An insight into nanocellulose as soft condensed matter: Challenge and future prospective toward environmental sustainability

KhangWei Tan, SungKu Heo, MeiLing Foo, Irene MeiLeng Chew, ChangKyoo Yoo

Research output: Contribution to journalReview ArticleResearchpeer-review

57 Citations (Scopus)


Nanocellulose, a structural polysaccharide that has caught tremendous interests nowadays due to its renewability, inherent biocompatibility and biodegradability, abundance in resource, and environmental friendly nature. They are promising green nanomaterials derived from cellulosic biomass that can be disintegrated into cellulose nanofibrils (CNF) or cellulose nanocrystals (CNC), relying on their sensitivity to hydrolysis at the axial spacing of disordered domains. Owing to their unique mesoscopic characteristics at nanoscale, nanocellulose has been widely researched and incorporated as a reinforcement material in composite materials. The world has been consuming the natural resources at a much higher speed than the environment could regenerate. Today, as an uprising candidate in soft condensed matter physics, a growing interest was received owing to its unique self-assembly behaviour and quantum size effect in the formation of three-dimensional nanostructured material, could be utilised to address an increasing concern over global warming and environmental conservation. In spite of an emerging pool of knowledge on the nanocellulose downstream application, that was lacking of cross-disciplinary study of its role as a soft condensed matter for food, water and energy applications toward environmental sustainability. Here we aim to provide an insight for the latest development of cellulose nanotechnology arises from its fascinating physical and chemical characteristic for the interest of different technology holders.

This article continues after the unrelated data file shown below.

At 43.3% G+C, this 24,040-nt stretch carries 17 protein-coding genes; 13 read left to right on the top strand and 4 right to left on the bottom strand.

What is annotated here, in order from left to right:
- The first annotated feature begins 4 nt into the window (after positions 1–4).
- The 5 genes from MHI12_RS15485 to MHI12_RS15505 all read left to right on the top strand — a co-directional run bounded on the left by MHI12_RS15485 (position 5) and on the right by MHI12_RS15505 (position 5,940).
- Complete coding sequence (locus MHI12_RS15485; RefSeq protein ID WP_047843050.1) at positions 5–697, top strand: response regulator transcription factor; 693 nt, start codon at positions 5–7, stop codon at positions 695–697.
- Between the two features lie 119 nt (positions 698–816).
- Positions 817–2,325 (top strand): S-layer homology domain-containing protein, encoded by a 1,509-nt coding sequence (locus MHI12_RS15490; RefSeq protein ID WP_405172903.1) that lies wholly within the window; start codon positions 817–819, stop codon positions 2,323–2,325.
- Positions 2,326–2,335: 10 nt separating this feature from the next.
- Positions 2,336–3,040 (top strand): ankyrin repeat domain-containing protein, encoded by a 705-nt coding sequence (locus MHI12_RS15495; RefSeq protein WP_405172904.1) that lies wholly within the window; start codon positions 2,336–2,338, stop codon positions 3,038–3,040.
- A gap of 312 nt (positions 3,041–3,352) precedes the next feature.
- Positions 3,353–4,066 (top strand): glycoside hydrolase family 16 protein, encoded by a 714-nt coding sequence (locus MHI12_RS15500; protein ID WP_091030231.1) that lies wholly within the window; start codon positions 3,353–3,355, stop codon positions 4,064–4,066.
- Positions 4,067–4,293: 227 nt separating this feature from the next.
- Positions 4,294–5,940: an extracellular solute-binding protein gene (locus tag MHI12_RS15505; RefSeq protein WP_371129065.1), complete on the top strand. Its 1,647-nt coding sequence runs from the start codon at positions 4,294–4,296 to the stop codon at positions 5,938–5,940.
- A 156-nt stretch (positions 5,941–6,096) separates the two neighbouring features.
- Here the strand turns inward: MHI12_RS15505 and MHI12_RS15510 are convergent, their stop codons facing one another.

Original languageEnglish
Pages (from-to)1309-1326
Number of pages18
JournalScience of the Total Environment
Publication statusPublished - 10 Feb 2019


  • Energy
  • Food
  • Nanocellulose
  • Soft condensed matter
  • Water

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